Like it or not, travelling and tourism contribute heavily to climate change, the erasure of culture, and the spoiling of natural habitats. The internet is rife with examples of bad behaviour from travellers. From grabbing baby dolphins out of the water for photos to scratching their butts on sacred stones, we have heard of some obvious faux pas that shouldn’t be committed. However, as fans of globe trekking and travelling, it is our responsibility to go beyond the obvious to make sure we’re doing as little harm as possible to the sites that we visit. We also strive to do some good in as many destinations as we can. To help you get started, here are some simple and perhaps lesser known ways to support sustainable tourism.
In plane words
Though sometimes necessary, flying has a very high carbon footprint. Flying releases up to an average of 53 pounds of carbon dioxide per mile. Here are some ways to mitigate that.
1. Ditch the flight
One option is to just skip the flight all together. There are loads of other ways to get from one place to another. For example, trains make for a journey that’s romantic and exciting with stretches of scenery between towns and states. Ships make for memorable, expansive views of the water. Both ways of travelling can be far cheaper and allow you to enjoy the journey as well as the destination. Train lines, such as Amtrak in the US, are famous. More unique options are the Yiwu-Madrid line was opened just a few years ago, which is an epic freight train journey that takes its passengers from China all the way to Spain. For Transatlantic crossings, some freighter ships have space for passengers, and repositioning cruises make for cheaper alternatives to cruise ships.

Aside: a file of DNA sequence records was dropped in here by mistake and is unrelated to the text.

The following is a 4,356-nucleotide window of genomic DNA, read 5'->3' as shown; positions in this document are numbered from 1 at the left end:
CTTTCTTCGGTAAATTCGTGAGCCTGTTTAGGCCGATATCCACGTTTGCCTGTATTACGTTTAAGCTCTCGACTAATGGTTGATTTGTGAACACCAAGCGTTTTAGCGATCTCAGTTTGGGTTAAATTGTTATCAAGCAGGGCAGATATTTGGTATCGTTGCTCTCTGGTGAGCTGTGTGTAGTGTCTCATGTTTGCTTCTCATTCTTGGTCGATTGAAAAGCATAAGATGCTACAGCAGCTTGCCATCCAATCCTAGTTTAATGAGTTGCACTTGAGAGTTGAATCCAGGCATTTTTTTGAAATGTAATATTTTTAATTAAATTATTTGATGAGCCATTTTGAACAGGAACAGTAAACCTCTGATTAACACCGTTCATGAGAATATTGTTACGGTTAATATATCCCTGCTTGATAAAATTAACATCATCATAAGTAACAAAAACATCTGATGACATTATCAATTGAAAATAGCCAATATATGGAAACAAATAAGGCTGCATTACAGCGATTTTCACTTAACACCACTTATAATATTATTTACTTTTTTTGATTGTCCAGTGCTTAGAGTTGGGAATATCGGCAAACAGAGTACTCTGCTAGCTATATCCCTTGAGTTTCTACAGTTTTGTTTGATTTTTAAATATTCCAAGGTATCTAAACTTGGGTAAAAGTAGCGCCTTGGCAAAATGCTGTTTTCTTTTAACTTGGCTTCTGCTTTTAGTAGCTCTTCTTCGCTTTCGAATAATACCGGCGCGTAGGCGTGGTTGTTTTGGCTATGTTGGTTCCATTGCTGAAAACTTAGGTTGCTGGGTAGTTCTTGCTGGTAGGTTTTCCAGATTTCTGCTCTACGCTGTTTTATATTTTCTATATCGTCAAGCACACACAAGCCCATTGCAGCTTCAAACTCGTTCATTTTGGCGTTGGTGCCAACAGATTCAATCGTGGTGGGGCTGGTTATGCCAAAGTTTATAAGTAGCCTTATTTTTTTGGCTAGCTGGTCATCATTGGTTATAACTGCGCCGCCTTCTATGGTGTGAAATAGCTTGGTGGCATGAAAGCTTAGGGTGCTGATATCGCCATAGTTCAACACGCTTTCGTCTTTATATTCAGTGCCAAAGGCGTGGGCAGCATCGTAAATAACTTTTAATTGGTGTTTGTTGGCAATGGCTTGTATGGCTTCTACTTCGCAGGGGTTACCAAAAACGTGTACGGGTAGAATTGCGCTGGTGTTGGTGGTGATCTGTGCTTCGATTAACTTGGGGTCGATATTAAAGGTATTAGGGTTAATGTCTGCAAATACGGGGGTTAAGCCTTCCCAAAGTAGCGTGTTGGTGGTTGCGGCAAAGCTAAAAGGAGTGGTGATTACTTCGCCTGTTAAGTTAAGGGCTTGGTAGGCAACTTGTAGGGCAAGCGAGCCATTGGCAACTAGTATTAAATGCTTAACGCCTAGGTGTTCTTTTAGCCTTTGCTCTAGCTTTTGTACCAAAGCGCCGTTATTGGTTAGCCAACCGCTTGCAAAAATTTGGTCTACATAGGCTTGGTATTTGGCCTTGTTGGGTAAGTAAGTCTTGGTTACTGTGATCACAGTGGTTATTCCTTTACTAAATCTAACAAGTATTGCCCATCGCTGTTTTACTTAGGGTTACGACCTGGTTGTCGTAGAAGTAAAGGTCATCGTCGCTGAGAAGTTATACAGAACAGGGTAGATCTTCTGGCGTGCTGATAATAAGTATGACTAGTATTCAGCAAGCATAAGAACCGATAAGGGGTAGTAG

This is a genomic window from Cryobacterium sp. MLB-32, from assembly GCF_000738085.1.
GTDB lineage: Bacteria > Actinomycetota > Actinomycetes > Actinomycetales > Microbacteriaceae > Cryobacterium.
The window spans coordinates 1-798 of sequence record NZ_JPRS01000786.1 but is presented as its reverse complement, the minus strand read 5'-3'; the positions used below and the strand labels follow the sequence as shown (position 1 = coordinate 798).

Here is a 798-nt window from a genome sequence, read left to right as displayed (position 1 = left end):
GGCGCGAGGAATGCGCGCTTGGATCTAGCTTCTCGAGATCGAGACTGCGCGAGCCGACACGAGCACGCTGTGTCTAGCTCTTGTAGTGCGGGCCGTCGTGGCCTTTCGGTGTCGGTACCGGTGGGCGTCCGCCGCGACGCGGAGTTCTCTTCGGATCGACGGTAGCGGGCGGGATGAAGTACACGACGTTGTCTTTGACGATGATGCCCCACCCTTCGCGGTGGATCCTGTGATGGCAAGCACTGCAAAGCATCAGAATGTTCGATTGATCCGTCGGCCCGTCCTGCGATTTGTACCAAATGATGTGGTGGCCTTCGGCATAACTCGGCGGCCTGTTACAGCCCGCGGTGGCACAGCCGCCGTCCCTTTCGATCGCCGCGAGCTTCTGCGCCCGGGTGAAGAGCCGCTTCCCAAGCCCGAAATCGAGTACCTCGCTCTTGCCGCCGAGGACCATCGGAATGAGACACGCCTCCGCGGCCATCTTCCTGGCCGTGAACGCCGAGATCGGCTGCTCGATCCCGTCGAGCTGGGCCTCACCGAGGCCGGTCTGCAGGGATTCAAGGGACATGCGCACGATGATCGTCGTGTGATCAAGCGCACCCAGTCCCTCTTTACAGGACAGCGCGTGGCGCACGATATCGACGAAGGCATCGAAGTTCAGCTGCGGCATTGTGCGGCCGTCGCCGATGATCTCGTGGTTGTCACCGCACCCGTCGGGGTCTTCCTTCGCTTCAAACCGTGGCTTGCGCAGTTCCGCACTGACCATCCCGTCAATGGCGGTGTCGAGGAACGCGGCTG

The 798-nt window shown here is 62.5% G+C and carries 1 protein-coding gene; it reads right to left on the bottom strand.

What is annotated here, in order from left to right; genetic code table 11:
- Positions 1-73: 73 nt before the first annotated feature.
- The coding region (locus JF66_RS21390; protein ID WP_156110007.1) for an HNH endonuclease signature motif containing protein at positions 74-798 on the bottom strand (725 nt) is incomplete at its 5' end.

2. Lower the shade
If you really do have to take a flight, keep your windows covered for longer. Why? If it’s a sunny day and you keep your plane windows open, the plane is going to have to use more energy to keep the temperature cool, therefore, releasing more carbon emissions. However, if passengers work together to keep the shades closed more often, the plane can be kept up to 10 degrees F cooler without burning extra energy.
3. Don't hop from one continent to another
Taking off, landing, taking off again — it’s both exhausting for you and the Earth. Rapidly traveling from one continent to another and back again actually takes up the most fuel, so if you can help it, find the most direct flight to your destination as possible.
4. Make your luggage #minimalist
You can still soften the impact of frequent travel by packing lightly. Lighter luggage means a lighter flight, which means that less fuel is burnt by the plane as it travels to your destination. Make it a fun challenge and see how little you need to take with you when you travel!
5. Reducing your carbon footprint through online apps
There are some apps and websites out there that help you keep track of your impact on the environment. By inputting your flight miles and knowing what your impact is, you can do something to offset that impact. For example, you could plant a tree and nurture it until it grows to maturity. One such app is Oroeco, which turns reducing your carbon footprint into a sort of social game to play with your friends. Aside from apps that can track carbon footprint, there are other apps that can help you with your eco-friendly journey. For example, Locavore helps check out whatever local food sources are in season in your area. This way, you can buy more locally sourced food, which reduces the travel miles, consumption, and demand for environmentally taxing imports.
When in Rome ... or wherever you are
Apart from reducing your carbon footprint, part of sustainability involves preserving and protecting the cultures, ruins, and natural habitats that we visit. Here are some things to keep in mind while looking for your next destination.
5. Look closer